I'll repeat that example below.

```
// open the data table
dt = Open( "$SAMPLE_DATA/Big Class.jmp" );
// get data into matrices
x = (Column( "Age" ) << Get Values) || (Column( "Height" ) << Get Values);
x = J( N Row( x ), 1, 1 ) || x;
y = Column( "Weight" ) << Get Values;
// regression calculations
xpxi = Inv( x` * x );
beta = xpxi * x` * y; // parameter estimates
resid = y - x * beta; // residuals
sse = resid` * resid; // sum of squared errors
dfe = N Row( x ) - N Col( x ); // degrees of freedom
mse = sse / dfe; // mean square error, error variance estimate
// additional calculations on estimates
stdb = Sqrt( Vec Diag( xpxi ) * mse ); // standard errors of estimates
alpha = .05;
qt = Students t Quantile( 1 - alpha / 2, dfe );
betau95 = beta + qt * stdb; // upper 95% confidence limits
betal95 = beta - qt * stdb; // lower 95% confidence limits
tratio = beta :/ stdb; // Student's T ratios
probt = (1 - t Distribution( Abs( tratio ), dfe )) * 2; // p-values
// present results
New Window( "Big Class Regression",
Table Box(
String Col Box( "Term", {"Intercept", "Age", "Height"} ),
Number Col Box( "Estimate", beta ),
Number Col Box( "Std Error", stdb ),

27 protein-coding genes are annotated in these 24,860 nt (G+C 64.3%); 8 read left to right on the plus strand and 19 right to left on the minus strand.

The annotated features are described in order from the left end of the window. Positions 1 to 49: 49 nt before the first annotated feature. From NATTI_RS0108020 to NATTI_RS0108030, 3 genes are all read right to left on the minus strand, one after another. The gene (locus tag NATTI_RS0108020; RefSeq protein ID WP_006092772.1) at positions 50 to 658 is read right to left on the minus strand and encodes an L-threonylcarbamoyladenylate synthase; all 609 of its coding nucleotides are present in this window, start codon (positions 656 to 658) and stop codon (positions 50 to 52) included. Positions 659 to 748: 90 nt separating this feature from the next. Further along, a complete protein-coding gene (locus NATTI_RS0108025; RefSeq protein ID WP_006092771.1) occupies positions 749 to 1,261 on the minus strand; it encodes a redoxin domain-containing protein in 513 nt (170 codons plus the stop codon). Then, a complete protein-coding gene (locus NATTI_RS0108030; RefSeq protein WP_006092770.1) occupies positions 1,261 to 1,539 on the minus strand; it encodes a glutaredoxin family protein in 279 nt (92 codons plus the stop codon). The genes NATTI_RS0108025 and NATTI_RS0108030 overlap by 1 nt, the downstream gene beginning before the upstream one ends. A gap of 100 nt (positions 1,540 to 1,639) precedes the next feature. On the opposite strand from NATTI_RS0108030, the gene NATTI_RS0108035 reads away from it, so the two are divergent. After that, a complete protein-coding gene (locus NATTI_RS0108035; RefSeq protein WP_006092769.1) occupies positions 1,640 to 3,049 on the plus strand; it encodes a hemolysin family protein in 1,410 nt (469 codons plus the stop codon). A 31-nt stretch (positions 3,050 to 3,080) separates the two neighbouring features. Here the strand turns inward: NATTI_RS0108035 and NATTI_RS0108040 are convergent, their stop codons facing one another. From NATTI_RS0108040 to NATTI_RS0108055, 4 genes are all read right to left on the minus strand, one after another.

Number Col Box( "TRatio", tratio ),
Number Col Box( "Prob>|t|", probt ),
Number Col Box( "Lower95%", betal95 ),
Number Col Box( "Upper95%", betau95 )
)
);
```

-Jeff

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Apr 9, 2017 10:41 PM
(2477 views)

Thank you

I think I saw the latter example also when I was looking for the solution. I still don't think it solves my problem though. My problem is not that I cannot calculate slope and intercept, but that it seems needlessly cumbersome to do so.

In your example I need to script the functions, and also generate code to extract x- and y-matrices for each relevant By-variable from my table.

My question is not for help to do the calculations. I just want to voice my desire for said build-in functions. If they were there I would use them regularly. And now I miss them with the same frequency.

Jesper

BR

Jesper

Jesper

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Apr 10, 2017 6:25 AM
(2464 views)

Hello Jesper,

Have you seen the addin for collecting slopes and intercepts?

I believe this will do what you want.

Cheers,

Stan

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Apr 11, 2017 2:03 AM
(2429 views)

It does the calculations I want, but not in the way I would prefer. Again, I can do the calculatios, so that is not the issue. I just think there could (should) be an easier way.